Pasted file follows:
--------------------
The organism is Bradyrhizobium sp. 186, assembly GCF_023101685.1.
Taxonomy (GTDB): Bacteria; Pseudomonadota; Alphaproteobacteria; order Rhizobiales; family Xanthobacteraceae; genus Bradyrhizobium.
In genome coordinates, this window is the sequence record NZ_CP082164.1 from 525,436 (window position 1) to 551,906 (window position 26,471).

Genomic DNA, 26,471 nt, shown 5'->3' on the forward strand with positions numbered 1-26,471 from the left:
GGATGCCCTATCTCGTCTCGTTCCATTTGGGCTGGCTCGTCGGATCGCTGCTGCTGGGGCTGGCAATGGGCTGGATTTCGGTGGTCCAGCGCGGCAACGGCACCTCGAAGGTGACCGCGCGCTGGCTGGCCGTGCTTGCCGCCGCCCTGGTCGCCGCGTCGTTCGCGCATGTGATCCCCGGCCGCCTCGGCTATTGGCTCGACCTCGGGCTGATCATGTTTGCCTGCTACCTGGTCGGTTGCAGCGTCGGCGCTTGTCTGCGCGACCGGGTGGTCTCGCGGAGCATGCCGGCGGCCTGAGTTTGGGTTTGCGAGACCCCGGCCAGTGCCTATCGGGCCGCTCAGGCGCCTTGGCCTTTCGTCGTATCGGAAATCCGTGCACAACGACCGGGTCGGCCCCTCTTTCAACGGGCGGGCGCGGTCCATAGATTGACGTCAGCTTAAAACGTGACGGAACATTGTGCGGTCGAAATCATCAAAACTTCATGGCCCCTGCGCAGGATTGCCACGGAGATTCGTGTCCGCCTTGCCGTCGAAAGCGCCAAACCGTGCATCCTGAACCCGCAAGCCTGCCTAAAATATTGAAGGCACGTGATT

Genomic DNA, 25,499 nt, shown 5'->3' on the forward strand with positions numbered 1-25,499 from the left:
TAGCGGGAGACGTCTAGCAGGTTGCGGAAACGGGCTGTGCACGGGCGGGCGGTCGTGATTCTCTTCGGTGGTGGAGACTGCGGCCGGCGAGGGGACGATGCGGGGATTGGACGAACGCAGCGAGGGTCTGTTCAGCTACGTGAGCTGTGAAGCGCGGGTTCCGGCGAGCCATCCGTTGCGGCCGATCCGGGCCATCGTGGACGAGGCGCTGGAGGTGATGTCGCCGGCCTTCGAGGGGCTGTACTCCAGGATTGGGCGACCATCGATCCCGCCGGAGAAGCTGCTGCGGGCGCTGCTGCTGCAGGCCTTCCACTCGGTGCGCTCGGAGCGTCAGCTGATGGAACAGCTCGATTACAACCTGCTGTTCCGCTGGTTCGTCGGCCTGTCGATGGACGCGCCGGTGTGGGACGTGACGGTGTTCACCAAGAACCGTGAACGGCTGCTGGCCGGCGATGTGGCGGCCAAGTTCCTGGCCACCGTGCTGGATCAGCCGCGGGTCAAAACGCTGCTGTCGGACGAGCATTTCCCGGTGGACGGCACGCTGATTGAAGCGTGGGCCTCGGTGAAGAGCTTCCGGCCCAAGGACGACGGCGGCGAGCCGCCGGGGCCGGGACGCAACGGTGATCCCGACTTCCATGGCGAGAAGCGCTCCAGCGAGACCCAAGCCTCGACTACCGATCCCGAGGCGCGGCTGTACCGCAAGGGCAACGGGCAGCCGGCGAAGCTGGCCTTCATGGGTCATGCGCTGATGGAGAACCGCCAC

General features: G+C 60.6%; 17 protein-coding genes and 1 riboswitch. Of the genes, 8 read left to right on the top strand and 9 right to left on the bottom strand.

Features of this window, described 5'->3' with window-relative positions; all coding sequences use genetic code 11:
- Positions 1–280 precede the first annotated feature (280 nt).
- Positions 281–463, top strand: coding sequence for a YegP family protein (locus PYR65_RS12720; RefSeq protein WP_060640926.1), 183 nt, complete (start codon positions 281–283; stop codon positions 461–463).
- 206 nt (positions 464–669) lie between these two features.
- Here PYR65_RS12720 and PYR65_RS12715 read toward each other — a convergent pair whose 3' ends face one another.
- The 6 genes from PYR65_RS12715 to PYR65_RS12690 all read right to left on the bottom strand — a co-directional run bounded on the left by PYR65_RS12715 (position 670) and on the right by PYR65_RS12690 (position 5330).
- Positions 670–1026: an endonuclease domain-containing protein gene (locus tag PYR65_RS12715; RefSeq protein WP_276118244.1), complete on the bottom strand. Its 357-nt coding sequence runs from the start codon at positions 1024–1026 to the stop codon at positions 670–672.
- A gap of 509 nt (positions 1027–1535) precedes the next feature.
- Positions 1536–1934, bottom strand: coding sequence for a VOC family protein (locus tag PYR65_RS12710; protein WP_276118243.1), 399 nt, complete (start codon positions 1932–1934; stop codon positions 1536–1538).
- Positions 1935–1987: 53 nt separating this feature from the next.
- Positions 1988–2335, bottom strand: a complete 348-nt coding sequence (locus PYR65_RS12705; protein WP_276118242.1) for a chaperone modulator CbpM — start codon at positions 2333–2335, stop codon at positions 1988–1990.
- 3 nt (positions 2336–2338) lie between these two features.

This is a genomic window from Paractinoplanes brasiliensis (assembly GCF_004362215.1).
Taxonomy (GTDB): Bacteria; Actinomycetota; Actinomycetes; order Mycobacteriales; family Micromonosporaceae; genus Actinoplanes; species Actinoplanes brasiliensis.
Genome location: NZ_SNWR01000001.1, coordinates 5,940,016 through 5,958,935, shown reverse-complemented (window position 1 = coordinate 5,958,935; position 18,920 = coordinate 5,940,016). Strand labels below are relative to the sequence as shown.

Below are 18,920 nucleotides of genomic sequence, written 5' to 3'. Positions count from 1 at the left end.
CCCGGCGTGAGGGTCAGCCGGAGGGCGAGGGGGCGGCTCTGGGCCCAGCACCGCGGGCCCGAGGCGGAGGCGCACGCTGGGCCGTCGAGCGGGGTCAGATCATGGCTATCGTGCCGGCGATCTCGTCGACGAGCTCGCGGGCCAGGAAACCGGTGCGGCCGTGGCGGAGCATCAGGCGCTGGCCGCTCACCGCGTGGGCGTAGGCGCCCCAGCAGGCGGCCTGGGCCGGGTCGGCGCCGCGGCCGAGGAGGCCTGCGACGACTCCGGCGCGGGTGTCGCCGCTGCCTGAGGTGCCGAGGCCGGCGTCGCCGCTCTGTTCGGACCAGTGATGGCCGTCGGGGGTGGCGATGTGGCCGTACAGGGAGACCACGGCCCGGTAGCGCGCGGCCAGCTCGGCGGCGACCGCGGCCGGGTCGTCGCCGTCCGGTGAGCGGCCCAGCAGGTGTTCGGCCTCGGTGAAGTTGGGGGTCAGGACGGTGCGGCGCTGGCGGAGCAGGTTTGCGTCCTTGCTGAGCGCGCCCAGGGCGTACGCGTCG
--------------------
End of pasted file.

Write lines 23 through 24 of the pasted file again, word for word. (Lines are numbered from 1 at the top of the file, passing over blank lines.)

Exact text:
Genome location: NZ_SNWR01000001.1, coordinates 5,940,016 through 5,958,935, shown reverse-complemented (window position 1 = coordinate 5,958,935; position 18,920 = coordinate 5,940,016). Strand labels below are relative to the sequence as shown.

Below are 18,920 nucleotides of genomic sequence, written 5' to 3'. Positions count from 1 at the left end.